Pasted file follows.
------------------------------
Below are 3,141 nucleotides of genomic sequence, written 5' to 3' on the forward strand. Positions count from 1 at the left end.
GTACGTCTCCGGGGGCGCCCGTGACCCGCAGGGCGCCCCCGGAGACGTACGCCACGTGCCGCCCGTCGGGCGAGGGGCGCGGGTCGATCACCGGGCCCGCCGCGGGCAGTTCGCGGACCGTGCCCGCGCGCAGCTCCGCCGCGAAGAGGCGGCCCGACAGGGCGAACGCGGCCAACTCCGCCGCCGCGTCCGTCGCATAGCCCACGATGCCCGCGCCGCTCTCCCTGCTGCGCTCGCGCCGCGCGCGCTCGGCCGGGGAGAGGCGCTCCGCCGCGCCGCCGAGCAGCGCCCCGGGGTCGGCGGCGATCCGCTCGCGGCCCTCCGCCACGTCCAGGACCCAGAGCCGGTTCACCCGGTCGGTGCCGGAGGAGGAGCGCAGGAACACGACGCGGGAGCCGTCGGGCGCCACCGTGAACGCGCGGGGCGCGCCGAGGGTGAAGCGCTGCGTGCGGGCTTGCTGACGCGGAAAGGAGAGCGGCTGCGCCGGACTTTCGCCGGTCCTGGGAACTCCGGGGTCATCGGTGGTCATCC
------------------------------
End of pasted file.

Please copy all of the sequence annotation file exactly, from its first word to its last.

Below are 3,141 nucleotides of genomic sequence, written 5' to 3' on the forward strand. Positions count from 1 at the left end.
GTACGTCTCCGGGGGCGCCCGTGACCCGCAGGGCGCCCCCGGAGACGTACGCCACGTGCCGCCCGTCGGGCGAGGGGCGCGGGTCGATCACCGGGCCCGCCGCGGGCAGTTCGCGGACCGTGCCCGCGCGCAGCTCCGCCGCGAAGAGGCGGCCCGACAGGGCGAACGCGGCCAACTCCGCCGCCGCGTCCGTCGCATAGCCCACGATGCCCGCGCCGCTCTCCCTGCTGCGCTCGCGCCGCGCGCGCTCGGCCGGGGAGAGGCGCTCCGCCGCGCCGCCGAGCAGCGCCCCGGGGTCGGCGGCGATCCGCTCGCGGCCCTCCGCCACGTCCAGGACCCAGAGCCGGTTCACCCGGTCGGTGCCGGAGGAGGAGCGCAGGAACACGACGCGGGAGCCGTCGGGCGCCACCGTGAACGCGCGGGGCGCGCCGAGGGTGAAGCGCTGCGTGCGGGCTTGCTGACGCGGAAAGGAGAGCGGCTGCGCCGGACTTTCGCCGGTCCTGGGAACTCCGGGGTCATCGGTGGTCATCC